It’s time for a new school year! After all the summer fun has subsided, it’s time to send our kids back to school, which often means a more demanding morning than the laid-back days of summer. Creating structured and familiar morning routines for our children can help build confidence and strengthen your child’s planning, memory, and other executive functioning skills. A clear and consistent morning routine leads to easier transitions, increased independence, and less stress throughout the day.
Set Clear Expectations
The first step in planning a morning routine is to define what’s most important. Is it that your child dresses themselves independently, organizes their backpack, or maybe that they make their lunch? Or is it most important that we can get ourselves and our kids out of the door on time? Mornings are typically jam packed, so it’s crucial to be realistic about the time you have.
Be proactive and collaborate with your child to decide what is expected from everyone involved. Once you have laid out clear expectations, remember to be consistent, be patient, and understand it is going to take time to adjust to this shift in schedule.
Get Your Children Involved
As children get older, we expect them to become more independent in their morning routines. And one way to help them is to simplify the task, at a suitable level, to set your child up for success. For example, if you want your child to independently get dressed in the mornings, work together the night before to pick out their clothing for the next day, or leave a picture of your child fully dressed in their room so they can visualize themselves. Going through the task with them initially, or even planning the steps together, provides connection with your child, which decreases stress and frustration when new expectations are set. Practicing also helps increase your child’s confidence and willingness to participate.
Watch Our Video: Creating Routines
Incorporate Visuals into Your Routine
Visuals are a great tool to use for kids who may need help executing and sequencing a task, and in the correct order. Visuals can be used for things like
- Getting dressed
- Making lunch
- Organizing their backpack
- and so much more!
Taking pictures of completed tasks such as a packed lunch or an organized backpack can help children visualize the “done”, which can help them figure out the steps needed to reach the result of a given task. Eventually, the picture can be taken away to increase independence- moving from concrete imagery to independent visualization. Other visuals, like checklists and charts, can help your child break a task down into simpler steps to improve independent participation.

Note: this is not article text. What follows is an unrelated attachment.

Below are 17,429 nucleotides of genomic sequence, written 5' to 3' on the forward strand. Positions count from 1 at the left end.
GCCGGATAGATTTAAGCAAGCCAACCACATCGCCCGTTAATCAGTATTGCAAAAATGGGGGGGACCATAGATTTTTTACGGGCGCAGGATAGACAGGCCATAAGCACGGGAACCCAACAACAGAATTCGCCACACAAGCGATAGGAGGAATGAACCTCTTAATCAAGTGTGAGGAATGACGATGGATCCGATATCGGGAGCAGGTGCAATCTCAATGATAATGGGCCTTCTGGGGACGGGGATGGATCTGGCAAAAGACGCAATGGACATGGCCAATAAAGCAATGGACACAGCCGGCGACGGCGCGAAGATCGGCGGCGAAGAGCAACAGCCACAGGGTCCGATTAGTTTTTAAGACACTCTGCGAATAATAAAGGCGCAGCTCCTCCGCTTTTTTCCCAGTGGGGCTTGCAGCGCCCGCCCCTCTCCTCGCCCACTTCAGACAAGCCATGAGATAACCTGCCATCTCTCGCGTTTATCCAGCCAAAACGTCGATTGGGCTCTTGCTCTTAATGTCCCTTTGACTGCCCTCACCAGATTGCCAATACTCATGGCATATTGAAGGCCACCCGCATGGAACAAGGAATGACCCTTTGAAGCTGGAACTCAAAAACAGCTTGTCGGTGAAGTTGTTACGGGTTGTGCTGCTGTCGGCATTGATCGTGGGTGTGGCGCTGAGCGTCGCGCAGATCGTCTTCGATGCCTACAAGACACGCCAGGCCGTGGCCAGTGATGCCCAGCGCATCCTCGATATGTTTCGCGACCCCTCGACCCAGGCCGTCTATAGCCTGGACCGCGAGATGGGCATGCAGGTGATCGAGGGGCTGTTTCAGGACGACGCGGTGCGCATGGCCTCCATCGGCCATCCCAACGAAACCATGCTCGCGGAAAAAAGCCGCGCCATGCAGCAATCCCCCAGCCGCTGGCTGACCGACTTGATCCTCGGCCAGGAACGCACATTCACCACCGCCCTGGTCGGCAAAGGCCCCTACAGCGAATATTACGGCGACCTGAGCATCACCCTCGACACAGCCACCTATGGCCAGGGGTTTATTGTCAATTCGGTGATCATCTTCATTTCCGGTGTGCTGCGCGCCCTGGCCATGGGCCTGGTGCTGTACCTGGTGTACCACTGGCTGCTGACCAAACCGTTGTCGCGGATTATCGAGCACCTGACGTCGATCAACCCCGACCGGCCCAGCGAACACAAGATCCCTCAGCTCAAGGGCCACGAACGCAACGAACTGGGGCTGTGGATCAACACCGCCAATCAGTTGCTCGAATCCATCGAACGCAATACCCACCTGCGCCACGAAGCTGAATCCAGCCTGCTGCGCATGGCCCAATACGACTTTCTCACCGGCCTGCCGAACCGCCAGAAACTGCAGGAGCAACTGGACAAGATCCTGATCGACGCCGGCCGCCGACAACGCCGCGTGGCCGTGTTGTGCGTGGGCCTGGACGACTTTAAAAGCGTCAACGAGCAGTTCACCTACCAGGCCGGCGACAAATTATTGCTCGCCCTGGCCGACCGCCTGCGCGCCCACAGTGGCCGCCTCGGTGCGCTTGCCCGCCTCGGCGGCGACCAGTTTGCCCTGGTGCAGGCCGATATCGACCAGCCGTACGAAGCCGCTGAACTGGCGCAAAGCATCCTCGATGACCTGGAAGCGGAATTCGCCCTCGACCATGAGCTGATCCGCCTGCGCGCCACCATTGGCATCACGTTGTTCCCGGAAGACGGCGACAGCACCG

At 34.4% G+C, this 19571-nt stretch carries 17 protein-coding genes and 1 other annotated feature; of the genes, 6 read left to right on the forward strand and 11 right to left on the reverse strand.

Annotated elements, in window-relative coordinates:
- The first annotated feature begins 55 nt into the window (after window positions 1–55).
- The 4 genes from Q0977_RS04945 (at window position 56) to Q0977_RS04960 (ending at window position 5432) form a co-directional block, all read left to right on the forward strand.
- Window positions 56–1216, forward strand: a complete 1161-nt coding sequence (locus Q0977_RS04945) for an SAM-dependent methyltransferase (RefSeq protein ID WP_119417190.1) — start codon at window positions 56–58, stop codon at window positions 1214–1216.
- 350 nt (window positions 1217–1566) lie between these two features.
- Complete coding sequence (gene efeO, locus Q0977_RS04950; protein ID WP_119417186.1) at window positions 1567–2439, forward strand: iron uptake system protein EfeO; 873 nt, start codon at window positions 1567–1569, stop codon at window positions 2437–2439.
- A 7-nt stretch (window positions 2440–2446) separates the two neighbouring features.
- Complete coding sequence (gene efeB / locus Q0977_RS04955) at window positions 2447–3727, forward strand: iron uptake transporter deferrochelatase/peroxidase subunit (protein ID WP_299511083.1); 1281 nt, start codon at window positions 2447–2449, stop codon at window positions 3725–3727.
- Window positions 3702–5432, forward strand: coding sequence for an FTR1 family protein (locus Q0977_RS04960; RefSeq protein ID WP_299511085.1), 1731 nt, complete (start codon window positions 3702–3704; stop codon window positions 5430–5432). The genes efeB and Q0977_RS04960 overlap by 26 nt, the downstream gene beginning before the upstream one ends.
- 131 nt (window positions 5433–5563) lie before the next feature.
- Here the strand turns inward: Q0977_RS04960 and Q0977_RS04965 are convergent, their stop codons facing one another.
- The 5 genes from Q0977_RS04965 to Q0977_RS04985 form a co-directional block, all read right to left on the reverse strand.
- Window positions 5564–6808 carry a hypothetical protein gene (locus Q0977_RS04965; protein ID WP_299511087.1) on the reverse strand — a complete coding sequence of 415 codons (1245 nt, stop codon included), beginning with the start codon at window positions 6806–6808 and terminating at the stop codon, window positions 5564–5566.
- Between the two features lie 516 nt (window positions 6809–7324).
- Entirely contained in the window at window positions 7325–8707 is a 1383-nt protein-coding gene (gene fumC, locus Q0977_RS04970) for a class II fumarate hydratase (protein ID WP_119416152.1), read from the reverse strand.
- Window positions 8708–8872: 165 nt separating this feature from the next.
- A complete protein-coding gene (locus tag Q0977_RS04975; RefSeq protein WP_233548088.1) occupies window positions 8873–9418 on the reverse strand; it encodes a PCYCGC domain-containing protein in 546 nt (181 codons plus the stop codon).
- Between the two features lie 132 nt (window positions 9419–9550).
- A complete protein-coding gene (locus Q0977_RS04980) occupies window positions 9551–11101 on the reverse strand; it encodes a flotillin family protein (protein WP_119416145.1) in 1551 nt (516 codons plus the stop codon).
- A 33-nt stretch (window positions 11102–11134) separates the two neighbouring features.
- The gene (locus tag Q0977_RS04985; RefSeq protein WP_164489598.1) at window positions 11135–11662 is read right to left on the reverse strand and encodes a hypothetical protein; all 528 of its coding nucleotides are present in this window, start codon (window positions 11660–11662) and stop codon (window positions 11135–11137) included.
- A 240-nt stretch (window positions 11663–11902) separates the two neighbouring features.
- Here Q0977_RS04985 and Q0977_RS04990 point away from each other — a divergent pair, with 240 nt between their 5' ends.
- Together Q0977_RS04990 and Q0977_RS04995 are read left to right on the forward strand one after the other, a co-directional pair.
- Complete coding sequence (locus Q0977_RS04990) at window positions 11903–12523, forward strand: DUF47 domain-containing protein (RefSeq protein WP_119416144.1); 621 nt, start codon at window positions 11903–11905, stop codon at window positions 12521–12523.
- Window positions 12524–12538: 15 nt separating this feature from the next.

Check out some of our pre-made visual charts below:
Improve Time Management Skills
The concept of time is a complex skill that takes practice to master. If you tell a 3-year-old that there’s 5 minutes to get ready, they are not going to understand how long that means. When you are practicing certain activities before the new routine, try turning it into a fun game! Timing them doing the activity allows them to connect and understand how long it takes to complete different parts of the routine. Again, making it a game, timing them doing as many jumping jacks in 30 seconds, or drawing as many flowers in 60 seconds, can get them to notice time passing by –which is key.
In addition, timers and clocks can be a great way for children to see how much time they have to perform a task. Try using an Expo marker on a digital clock and drawing a line to signify the point at which they should be done with X. When first introducing this, continue to be flexible as the first few times they may run over the time! You can also try a visual timer or a picture timer on a phone/tablet to show time passing.
Incorporate Sensory Strategies into your Routine
Does your child need a quiet space before heading into the hustle and bustle of school? Or does your child seem to have extra energy in the morning and needs some extra heavy work to get calm and focused? Incorporating sensory strategies into the routine or providing opportunities for sensory breaks when you feel your child is overwhelmed can help them be at their best. Check out our P.R.O.P.S handout for some sensory strategies for success.
Having an established and stress-free morning routine will help set your child up for success for the rest of the day. Incorporating visuals, time management, setting expectations, and incorporating sensory breaks and sensory strategies will foster increased independence, participation, and confidence.